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Here it is in a nutshell. Some say seven years and some say seven and a half years. They are, in a sense, both right. Let's say your first missed payment is when you can't pay a credit card bill in January. Does the seven years start that day? No. The credit card companies will report it as late. On your credit card report it will show first as 30 days late. Then 60, 90, 120, 150 then 180. At 180 days the card is normally 'charged off'. So, the date of first delinquency would be the 180 days mark. 180 days is six months. Some companies would put off charging off the credit card, sometimes for years, hoping to not 'start the clock' so they would have more leverage over you, until that was changed to say that it had to be charged off at 180 days. So, seven years from the 180 day mark is correct. Since you originally waited 180 days (6 months) BEFORE it was charged off, technically you could say it's seven and a half years.

 

The DOFD in your example is not the 180 day mark, it's the 30 day mark. The statute itself says 7 and a half years from DOFD. Most account are CO'd at the 180 day mark, which means the latest they can be reported is 7 years from the CO. However, not all accounts are CO'd at the 6 month mark, which is why it is more accurate to say 7 and a half years from DOFD, rather than 7 years from CO.

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Thanks everyone. I appreciate everyone's take on the matter. I see that some of you have different ways of going about it.

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Thanks everyone. I appreciate everyone's take on the matter. I see that some of you have different ways of going about it.

Not really. Most everyone who knows what they're doing agrees you must use the real reports for credit repaur.

 

Take a look at the accumulated posts of those on this thread, and then take a look at the posts (inexperience) of the newbie trying to tell you to use the wrong information at a very high cost.

 

Notice any difference in experience?

 

Yep, newbies giving other newbies bad advice.

Edited by SBA

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I see Your accumulation of posts does not deem you an expert Hence not being aware that free reports are a 45 day validate time for the CRA"S \\\\\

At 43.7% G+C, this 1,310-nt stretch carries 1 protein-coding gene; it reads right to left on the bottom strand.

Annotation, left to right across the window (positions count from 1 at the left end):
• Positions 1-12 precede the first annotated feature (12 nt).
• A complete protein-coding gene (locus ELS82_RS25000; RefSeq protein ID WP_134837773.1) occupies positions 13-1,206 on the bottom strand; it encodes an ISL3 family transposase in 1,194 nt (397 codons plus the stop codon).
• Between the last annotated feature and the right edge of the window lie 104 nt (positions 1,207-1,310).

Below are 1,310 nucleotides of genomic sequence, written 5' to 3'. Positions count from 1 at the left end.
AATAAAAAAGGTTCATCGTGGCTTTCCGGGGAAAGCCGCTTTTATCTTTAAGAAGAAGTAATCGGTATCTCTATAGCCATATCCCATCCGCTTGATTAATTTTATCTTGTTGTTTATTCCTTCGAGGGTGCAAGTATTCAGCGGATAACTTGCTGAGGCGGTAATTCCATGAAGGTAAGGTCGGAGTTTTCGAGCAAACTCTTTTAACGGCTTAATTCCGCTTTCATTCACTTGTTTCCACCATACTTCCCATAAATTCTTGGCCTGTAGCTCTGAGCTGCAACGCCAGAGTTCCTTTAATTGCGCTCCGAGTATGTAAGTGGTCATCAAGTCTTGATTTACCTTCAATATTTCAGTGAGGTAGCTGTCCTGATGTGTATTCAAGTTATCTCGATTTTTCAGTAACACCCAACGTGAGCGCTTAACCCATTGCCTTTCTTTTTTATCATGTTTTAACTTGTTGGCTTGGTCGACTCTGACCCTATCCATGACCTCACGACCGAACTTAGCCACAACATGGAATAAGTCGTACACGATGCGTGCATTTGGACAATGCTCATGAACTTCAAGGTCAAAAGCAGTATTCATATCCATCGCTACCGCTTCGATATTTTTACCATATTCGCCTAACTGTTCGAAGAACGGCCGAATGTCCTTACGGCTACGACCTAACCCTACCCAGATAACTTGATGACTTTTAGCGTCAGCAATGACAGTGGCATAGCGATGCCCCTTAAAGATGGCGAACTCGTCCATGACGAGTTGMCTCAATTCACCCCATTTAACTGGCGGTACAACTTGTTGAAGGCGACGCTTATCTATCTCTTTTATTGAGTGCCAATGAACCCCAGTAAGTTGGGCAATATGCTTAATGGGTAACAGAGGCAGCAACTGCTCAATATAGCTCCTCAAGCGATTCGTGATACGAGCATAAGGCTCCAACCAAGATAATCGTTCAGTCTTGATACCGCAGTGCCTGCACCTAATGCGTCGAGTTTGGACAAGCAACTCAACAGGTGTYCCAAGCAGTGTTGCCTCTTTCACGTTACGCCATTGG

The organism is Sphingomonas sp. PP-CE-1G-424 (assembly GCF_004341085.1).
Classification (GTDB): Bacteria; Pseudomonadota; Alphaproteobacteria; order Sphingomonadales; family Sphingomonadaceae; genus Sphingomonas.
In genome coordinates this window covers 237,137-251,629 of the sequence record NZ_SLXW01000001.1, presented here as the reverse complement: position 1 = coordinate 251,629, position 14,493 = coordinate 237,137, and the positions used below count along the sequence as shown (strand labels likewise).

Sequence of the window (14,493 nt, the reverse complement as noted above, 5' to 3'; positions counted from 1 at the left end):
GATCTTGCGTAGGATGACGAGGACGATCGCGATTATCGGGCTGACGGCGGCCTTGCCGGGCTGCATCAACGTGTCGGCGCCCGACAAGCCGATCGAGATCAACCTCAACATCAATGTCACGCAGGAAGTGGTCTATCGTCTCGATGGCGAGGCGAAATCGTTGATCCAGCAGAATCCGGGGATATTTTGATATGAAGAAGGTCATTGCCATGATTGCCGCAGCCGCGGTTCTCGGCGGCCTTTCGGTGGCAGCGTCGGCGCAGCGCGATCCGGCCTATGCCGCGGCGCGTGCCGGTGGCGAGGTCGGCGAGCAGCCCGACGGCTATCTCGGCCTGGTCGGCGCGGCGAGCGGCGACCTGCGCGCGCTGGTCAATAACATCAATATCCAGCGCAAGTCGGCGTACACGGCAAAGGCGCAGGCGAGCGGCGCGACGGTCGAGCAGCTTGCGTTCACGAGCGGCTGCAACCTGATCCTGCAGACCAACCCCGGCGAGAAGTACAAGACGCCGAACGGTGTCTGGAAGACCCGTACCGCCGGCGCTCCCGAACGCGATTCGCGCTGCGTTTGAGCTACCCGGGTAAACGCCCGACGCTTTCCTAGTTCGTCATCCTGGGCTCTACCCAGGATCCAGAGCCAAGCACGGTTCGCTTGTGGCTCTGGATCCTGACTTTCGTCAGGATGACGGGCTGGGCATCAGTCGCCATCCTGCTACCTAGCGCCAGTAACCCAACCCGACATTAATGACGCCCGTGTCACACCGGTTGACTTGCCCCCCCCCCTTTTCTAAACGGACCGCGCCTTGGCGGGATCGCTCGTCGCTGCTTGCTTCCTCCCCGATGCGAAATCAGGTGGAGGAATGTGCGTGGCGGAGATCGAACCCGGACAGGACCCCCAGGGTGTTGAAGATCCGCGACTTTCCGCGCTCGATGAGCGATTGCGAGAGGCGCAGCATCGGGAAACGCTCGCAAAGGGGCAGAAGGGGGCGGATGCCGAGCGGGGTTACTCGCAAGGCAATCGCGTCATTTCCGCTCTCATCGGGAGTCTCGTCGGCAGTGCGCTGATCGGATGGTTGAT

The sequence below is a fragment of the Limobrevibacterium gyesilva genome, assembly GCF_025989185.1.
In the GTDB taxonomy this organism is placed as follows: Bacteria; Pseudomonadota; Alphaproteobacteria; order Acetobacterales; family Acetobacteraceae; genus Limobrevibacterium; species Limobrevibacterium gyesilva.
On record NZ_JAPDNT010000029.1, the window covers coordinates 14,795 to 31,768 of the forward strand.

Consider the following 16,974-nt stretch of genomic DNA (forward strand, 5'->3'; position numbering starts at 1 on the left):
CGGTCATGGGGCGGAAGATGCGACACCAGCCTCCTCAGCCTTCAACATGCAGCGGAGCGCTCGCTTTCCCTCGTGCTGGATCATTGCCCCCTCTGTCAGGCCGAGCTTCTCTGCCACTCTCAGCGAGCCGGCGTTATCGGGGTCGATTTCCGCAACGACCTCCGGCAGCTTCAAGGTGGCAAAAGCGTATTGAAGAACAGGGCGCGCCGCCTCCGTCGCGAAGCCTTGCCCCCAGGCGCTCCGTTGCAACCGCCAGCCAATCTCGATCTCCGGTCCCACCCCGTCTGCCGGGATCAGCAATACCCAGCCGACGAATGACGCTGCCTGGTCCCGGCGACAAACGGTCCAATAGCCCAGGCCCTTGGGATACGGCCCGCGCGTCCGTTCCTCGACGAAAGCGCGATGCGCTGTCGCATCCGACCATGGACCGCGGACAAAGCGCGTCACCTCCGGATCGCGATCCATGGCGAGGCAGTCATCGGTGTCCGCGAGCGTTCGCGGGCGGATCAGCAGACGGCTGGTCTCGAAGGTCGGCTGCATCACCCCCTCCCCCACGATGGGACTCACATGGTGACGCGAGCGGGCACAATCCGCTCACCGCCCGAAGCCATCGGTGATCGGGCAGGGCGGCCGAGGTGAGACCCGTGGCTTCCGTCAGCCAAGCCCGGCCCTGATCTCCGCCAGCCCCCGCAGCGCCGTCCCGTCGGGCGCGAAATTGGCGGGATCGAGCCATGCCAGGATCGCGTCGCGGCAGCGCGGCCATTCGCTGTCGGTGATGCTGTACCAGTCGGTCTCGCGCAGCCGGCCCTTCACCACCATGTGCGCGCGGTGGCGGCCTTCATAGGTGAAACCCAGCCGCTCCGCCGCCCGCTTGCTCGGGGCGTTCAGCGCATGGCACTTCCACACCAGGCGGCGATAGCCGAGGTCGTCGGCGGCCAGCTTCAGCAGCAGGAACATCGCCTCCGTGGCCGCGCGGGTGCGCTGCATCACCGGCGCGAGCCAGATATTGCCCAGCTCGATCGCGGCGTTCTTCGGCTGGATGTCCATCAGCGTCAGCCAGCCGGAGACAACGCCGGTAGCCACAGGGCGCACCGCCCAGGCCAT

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Correct, free reports are not the way to go. Reports purchased directly from the CRAs gives you the best chance at deletion.

 

I just added this to the Master Understanding SOL and 7 Year Reporting thread:

 

A couple additional points:

 

1. Although the law is 7.5 years, the CRAs generally use the 7 year mark from DOFD, as evidenced by the estimated falloff dates on EX and TU.

 

2. Obsolete disputes get them off much sooner than you mentioned with TU. Generally, TU will delete close to the 6.5 year mark, EX 2-3 months early and YMMV with EQ.

 

Instead of hammering newbies with the 7.5 year figure, it would be helpful to always include what I mentioned in 1 and 2. People often come here and are told that their derogatory accounts are going to stick around for 6 months longer than they thought, when the reality is the opposite.

 

In the spirit of helpfulness, share the technical AND practical reality in your posts.

http://creditboards.com/forums/index.php?showtopic=525885&page=2&do=findComment&comment=5053237

 

We shouldn't be posting about the 7.5 year timeline without also sharing the realities I posted as numbers 1 and 2.

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Hmm. Don't want to leave an incorrect posting on here. How do I delete the answer I gave above? Seems the date of first delinquency IS the date to use; that is, the official date is the first time you were late on a payment. If it can't be deleted just say that I'm standing corrected and ignore my previous response. Sorry. I think I had it in my mind to use the date of charge-off as the official date, just so that nothing could come back and bite me in the flowers. Collection agencies are such weasels I always used that date. Sorry for the wrong information.

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online reports through USAA or search for each one on google if you want to buy

 

Back when the feds forces them to give out free ones they asked for more time because they feared the onslaught So that's where the 45 day rule came from for freebies

 

 

online reports through USAA or search for each one on google if you want to buy

 

Back when the feds forces them to give out free ones they asked for more time because they feared the onslaught So that's where the 45 day rule came from for freebies

Bad advice. Do not use third party monitoring for credit repair. Ignore the man behind the curtain.

 

The question was Where to buy them online? Google them or pull USAA. That's not bad advice That's just one option. Bad advice is to get the Free ones and allow the CRA an extra 15 days to verify....

 

 

 

What do the CRA need to verify? This is only to request the credit reports.

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Ok posts on here are getting blown out of proportion. Im just giving a guy a HEADS UP. If you got ssues and need a real report then maybe you might then need to dispute something. Might as well have the law of averages on your side by starting with the paid for reports rather then the FREE reports.

 

I just dont see that advice being used in all of my reading this go around. I think now everyones got it.